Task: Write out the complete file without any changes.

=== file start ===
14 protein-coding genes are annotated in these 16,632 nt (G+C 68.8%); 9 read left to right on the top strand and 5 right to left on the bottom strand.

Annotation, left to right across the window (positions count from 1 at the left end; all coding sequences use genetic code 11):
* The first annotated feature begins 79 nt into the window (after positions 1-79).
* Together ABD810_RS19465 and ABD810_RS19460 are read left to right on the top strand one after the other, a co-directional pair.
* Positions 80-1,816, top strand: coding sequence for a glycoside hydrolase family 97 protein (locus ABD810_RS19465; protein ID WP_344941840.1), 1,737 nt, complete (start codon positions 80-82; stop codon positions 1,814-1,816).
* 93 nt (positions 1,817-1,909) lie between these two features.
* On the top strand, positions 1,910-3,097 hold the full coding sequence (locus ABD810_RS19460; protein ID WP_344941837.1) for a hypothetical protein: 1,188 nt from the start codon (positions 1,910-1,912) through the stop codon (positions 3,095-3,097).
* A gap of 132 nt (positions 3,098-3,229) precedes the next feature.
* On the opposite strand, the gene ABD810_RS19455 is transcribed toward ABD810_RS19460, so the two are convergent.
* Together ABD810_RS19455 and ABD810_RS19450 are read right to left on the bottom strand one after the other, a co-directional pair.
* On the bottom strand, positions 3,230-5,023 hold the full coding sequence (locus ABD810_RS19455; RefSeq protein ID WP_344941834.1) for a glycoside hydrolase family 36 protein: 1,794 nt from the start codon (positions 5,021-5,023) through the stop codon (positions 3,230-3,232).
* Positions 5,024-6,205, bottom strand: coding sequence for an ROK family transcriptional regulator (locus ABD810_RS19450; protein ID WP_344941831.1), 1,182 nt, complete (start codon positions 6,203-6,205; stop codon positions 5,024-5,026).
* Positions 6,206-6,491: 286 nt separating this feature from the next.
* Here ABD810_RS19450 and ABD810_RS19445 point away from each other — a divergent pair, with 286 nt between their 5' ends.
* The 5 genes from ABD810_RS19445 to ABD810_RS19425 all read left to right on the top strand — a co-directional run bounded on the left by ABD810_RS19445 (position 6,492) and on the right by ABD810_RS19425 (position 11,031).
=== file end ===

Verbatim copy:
14 protein-coding genes are annotated in these 16,632 nt (G+C 68.8%); 9 read left to right on the top strand and 5 right to left on the bottom strand.

Annotation, left to right across the window (positions count from 1 at the left end; all coding sequences use genetic code 11):
* The first annotated feature begins 79 nt into the window (after positions 1-79).
* Together ABD810_RS19465 and ABD810_RS19460 are read left to right on the top strand one after the other, a co-directional pair.
* Positions 80-1,816, top strand: coding sequence for a glycoside hydrolase family 97 protein (locus ABD810_RS19465; protein ID WP_344941840.1), 1,737 nt, complete (start codon positions 80-82; stop codon positions 1,814-1,816).
* 93 nt (positions 1,817-1,909) lie between these two features.
* On the top strand, positions 1,910-3,097 hold the full coding sequence (locus ABD810_RS19460; protein ID WP_344941837.1) for a hypothetical protein: 1,188 nt from the start codon (positions 1,910-1,912) through the stop codon (positions 3,095-3,097).
* A gap of 132 nt (positions 3,098-3,229) precedes the next feature.
* On the opposite strand, the gene ABD810_RS19455 is transcribed toward ABD810_RS19460, so the two are convergent.
* Together ABD810_RS19455 and ABD810_RS19450 are read right to left on the bottom strand one after the other, a co-directional pair.
* On the bottom strand, positions 3,230-5,023 hold the full coding sequence (locus ABD810_RS19455; RefSeq protein ID WP_344941834.1) for a glycoside hydrolase family 36 protein: 1,794 nt from the start codon (positions 5,021-5,023) through the stop codon (positions 3,230-3,232).
* Positions 5,024-6,205, bottom strand: coding sequence for an ROK family transcriptional regulator (locus ABD810_RS19450; protein ID WP_344941831.1), 1,182 nt, complete (start codon positions 6,203-6,205; stop codon positions 5,024-5,026).
* Positions 6,206-6,491: 286 nt separating this feature from the next.
* Here ABD810_RS19450 and ABD810_RS19445 point away from each other — a divergent pair, with 286 nt between their 5' ends.
* The 5 genes from ABD810_RS19445 to ABD810_RS19425 all read left to right on the top strand — a co-directional run bounded on the left by ABD810_RS19445 (position 6,492) and on the right by ABD810_RS19425 (position 11,031).